So anyway I’m smiling at this beautiful young woman and she’s kind of half-smiling back in that way that says, “I haven’t a clue who you are but you look vaguely familiar and I hope you’re just being friendly and don’t misinterpret my half-smile.” Well, okay, maybe I’m reading too much into what is, after all, only a half-smile. But I’m smiling at her because in fact I do know exactly who she is and she, in theory, knows who I am. We’ve done a couple of events together, after all.
However the context is unusual. We’re in an ornate reception room in the Beaux-Arts Museum in Lyon, France to celebrate the opening of Quais de Polar, the biggest crime fiction and film festival in continental Europe. John Harvey is over in the corner with his French publisher, Roger Ellory is somewhere around, though I can’t see him in the scrum of people in here. David Peace and Peter Robinson are arriving late.
They’re about to award the prize for best crime novel of the year. Declan Hughes wins – go, Declan! – but he’s not here to collect it. Always a disappointment when that happens, especially as whoever it is who collects it on his behalf is a bit gabby. Which in a language you only understand in part translates into very gabby.
I’m here for an event about international crime festivals on behalf of Bristol Crimefest. On my panel there are people from Liege, Belgium and a place in Italy I can’t spell without looking it up. There is simultaneous translation through earphones for us. This is discombobulating, especially as my set goes haywire - I think because the Italian guy sitting next to me is texting and checking his phone messages throughout the event, hiding his phone behind his name-card.
So I lose about ten minutes of the conversation. But that doesn’t matter because we’re all being pretty boring and the chairwoman does most of the talking anyway – don’t get me started about chairing at festivals – and anyway there are more people on the panel, if you include the translators, than there are in the audience.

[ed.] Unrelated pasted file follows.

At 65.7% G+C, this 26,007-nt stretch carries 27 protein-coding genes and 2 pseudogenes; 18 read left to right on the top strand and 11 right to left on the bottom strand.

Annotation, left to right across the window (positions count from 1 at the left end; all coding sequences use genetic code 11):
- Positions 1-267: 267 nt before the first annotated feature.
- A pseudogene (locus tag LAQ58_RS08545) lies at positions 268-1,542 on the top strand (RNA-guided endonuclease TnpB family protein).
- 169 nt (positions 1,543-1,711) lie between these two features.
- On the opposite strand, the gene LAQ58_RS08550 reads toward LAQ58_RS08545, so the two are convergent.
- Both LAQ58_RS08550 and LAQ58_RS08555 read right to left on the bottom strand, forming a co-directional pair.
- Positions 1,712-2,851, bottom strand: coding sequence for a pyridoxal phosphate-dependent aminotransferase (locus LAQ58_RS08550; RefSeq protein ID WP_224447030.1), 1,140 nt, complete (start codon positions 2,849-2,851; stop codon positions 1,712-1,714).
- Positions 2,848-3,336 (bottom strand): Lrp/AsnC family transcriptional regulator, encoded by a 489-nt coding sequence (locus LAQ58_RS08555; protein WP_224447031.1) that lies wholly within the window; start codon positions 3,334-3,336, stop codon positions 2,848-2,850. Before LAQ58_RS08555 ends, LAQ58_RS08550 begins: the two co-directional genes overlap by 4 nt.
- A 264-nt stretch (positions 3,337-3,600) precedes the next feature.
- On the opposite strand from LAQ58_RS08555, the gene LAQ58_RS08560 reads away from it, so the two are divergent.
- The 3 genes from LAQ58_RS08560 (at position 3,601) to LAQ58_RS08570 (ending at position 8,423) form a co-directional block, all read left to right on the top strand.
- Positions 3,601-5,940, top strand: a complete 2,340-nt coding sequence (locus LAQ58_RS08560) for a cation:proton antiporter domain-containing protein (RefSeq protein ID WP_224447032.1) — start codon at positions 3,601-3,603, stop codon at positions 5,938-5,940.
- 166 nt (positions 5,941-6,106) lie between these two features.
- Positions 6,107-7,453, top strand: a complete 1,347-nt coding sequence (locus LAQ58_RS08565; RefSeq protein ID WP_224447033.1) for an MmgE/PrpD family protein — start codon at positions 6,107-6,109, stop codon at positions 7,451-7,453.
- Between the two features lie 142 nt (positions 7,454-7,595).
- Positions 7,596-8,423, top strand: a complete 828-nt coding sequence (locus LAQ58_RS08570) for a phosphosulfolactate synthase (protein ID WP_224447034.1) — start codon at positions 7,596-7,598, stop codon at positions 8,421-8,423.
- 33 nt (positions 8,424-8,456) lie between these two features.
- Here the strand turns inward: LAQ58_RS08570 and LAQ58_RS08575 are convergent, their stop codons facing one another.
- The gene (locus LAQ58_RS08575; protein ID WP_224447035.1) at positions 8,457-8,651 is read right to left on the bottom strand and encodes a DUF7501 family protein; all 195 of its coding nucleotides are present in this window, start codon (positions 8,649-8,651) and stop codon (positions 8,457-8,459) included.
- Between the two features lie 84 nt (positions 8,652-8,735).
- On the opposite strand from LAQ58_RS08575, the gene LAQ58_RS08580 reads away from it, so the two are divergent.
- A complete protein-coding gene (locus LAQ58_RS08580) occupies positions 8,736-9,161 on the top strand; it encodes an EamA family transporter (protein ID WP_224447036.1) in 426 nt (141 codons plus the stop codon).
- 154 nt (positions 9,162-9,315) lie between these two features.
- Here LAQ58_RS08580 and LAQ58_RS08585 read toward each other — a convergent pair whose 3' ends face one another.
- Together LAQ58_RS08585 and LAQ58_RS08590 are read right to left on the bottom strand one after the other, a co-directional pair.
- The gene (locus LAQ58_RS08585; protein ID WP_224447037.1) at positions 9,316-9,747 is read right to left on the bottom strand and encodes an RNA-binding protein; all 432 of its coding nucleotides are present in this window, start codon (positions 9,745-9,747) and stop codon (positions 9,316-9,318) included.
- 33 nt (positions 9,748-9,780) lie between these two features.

Still, it’s a sunny day and we have a nice lunch whilst planning a way of working together and talking movies. The Italian guy and I agree on The Spider Stratagem as Bertolucci’s best thriller – why can’t you get it on DVD? (That’s a rhetorical question, pop-pickers.)
Turns out the Italian guy (I can’t remember his name, if you think me calling him that is a bit rude – although as I can’t remember the name of his festival either it probably is very rude) works on his festival with our own Maxim Jakubowski and Adrian Wootton.
Peter Robinson does his thing at two; John Harvey is done and dusted. Roger Ellory has two events lined up so he’s still working hard. There’s a big dinner tonight. I’m in two minds. My French isn’t good enough to handle any kind of intelligent conversation and I feel bad, therefore, that people out of politeness need to tire their brains speaking English to me. Plus, Lyon is such a great city to wander around in the evening. Roman remains to die for. Which people probably did.
It was S J Parris, in case you’re wondering.